Never stop learning
I always find it amazing how many people in this business I run into who say they don’t have time to read industry articles, or who don’t have time for tutorials or simply don’t read any general subject matter that would help them keep up to date and current. Actually in a lot of cases it’s really about staying curious and being reminded of things we often already knew but had forgotten about. Christmas having just rolled through, like many people I was very generously given some gift cards and one of the most popular gift cards here in Canada is the Chapters card. And while Chapters now sells loads of cool trinkets and knick knacks, and I tend to buy all my fiction and most other books now on my Kindle, I still really like books about technical stuff or that contain beautiful glossy images from films and creative works to be proper printed books, and those coincidentally I can buy from Chapters.
So I ordered five books, virtually all of them published by Focal Press… After Effects Expressions, because I want to become a lot more efficient with my motion graphics work and make not only my life easier but also continue to improve the production value we deliver to our clients. The Art and Technique of Digital Color Correction, because well, color correction and grading is really an art form and very subjective. There is no singular way to go about color correction or grading and while I do know a lot about the subject and how to actually do the work with various tools, I can always use a refresher on some of the things I’ve already learned but got dusty in my mental library.
Next up are two books in a series called FilmCraft, one is on Directing and the other on Cinematography. The fifth one is called Shooting Movies without Shooting Yourself in the Foot, I have no idea what to expect from this one but I’m hoping to learn something I didn’t already know. Again, one can never know everything and continued learning and refreshing only serves to improve the creative capabilities any of us can bring to the table. I’ve always been a staunch advocate for learning and one of the most irritating things for me is a closed mind. Continued learning also does something that I cannot over emphasize, and that is to remain curious, and through broad and vast learning we learn not what to think but how to think.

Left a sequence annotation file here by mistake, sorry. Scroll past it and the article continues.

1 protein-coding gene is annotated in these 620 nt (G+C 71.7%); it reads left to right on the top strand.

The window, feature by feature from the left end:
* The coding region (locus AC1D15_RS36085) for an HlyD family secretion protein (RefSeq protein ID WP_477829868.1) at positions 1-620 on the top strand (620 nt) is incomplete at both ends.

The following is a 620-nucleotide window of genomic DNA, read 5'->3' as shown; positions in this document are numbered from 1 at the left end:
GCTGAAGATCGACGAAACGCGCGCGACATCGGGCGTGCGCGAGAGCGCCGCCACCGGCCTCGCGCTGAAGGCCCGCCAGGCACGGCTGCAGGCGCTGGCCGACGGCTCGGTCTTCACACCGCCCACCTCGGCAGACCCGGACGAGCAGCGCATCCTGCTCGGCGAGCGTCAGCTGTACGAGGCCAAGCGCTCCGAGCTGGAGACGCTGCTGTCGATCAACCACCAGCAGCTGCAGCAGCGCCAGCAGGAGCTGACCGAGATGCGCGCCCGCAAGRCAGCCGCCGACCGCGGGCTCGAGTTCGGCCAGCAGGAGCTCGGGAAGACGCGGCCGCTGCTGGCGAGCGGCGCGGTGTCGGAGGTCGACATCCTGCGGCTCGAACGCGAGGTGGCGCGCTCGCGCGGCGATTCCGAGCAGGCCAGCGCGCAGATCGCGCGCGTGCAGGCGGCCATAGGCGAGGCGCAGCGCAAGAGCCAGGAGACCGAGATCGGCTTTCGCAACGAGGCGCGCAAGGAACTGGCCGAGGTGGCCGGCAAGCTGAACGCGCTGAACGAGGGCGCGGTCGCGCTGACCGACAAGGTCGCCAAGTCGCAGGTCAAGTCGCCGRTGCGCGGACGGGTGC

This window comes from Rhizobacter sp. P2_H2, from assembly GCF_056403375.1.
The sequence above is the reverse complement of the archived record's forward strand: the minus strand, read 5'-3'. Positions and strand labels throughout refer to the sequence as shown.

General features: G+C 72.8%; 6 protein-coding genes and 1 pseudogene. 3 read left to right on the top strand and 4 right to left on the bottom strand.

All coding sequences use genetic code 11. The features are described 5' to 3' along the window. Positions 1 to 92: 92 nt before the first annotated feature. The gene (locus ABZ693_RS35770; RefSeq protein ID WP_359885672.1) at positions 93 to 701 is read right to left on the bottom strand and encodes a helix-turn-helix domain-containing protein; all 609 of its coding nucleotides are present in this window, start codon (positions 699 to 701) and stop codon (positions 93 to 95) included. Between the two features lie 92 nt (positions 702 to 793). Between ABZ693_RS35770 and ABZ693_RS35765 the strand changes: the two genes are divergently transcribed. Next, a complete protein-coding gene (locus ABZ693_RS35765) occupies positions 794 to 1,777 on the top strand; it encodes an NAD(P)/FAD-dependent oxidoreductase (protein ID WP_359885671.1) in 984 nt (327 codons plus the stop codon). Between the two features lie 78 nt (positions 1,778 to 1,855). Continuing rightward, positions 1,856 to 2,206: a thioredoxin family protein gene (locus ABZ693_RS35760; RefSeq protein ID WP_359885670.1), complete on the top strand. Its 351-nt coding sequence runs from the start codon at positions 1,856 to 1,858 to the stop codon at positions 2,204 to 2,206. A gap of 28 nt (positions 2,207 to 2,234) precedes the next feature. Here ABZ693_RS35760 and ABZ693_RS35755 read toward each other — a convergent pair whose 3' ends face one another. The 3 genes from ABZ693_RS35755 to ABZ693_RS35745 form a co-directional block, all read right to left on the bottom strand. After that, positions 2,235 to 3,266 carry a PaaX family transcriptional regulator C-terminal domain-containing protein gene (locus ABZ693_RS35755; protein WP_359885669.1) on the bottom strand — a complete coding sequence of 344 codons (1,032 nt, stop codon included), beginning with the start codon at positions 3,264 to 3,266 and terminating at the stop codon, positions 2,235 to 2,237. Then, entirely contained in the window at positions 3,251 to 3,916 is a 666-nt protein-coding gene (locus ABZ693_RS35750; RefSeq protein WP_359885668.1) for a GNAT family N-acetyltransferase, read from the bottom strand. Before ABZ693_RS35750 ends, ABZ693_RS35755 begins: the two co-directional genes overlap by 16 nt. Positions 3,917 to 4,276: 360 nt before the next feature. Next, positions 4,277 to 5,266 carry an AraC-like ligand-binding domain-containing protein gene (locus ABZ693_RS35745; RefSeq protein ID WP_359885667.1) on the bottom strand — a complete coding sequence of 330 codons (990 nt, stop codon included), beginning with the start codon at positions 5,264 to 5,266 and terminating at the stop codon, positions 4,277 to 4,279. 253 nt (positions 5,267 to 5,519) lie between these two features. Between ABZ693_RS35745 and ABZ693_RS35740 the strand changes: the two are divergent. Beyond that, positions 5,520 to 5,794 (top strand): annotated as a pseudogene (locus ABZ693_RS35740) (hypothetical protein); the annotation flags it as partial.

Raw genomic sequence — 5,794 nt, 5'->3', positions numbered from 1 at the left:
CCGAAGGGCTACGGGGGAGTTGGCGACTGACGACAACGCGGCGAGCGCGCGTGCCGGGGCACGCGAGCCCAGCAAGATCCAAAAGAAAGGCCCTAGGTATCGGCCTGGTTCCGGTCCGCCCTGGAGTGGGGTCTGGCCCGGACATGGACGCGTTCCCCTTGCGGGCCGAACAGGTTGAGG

By applying our broader knowledge to the task of, not knowing the answers all of the time, but how to approach formulating the right questions is the most valuable problem solving skill there is. And it is here that I believe is the crux, a truly talented person in the business of creating visual content, whether they be an editor, graphic artist, director, producer or anything else, will be able to ask the right questions and problem solve effectively when they know through experience and broad knowledge how to ask the right questions.
Never stop learning is the most critical piece of advise I think everyone can benefit from in life in general. This not only has personal benefits but it also makes our individual skill sets that much more valuable. If things were as easy as just pushing a button then there would be nothing special about the skills we develop and the knowledge we expand.
So here I go again, spending a fair bit of my time…. learning. But for me learning and continued advancement of my knowledge base is just as important as the work I do for clients and the time I spend with Family, balancing all of that is an entirely different subject. However Philip Bloom recently post an excellent article on the work/life balance, I highly recommend it.